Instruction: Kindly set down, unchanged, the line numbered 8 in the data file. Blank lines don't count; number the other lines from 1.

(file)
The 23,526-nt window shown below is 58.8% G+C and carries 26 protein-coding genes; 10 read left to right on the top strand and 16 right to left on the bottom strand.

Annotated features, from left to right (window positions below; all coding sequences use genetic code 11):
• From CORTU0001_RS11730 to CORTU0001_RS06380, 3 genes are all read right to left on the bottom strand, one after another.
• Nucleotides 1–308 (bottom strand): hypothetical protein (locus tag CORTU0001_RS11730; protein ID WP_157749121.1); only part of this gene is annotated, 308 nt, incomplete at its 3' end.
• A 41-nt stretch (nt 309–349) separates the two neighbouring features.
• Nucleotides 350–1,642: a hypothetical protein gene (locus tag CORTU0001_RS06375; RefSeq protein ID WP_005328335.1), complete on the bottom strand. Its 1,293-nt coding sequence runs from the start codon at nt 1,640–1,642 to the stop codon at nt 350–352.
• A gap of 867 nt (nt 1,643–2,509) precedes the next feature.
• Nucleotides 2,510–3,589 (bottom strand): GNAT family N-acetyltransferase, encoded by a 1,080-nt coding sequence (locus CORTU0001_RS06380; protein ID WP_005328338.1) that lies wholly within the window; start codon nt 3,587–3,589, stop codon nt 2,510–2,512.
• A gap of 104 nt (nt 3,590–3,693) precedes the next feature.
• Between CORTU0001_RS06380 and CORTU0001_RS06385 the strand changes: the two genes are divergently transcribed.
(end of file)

• Nucleotides 2,510–3,589 (bottom strand): GNAT family N-acetyltransferase, encoded by a 1,080-nt coding sequence (locus CORTU0001_RS06380; protein ID WP_005328338.1) that lies wholly within the window; start codon nt 3,587–3,589, stop codon nt 2,510–2,512.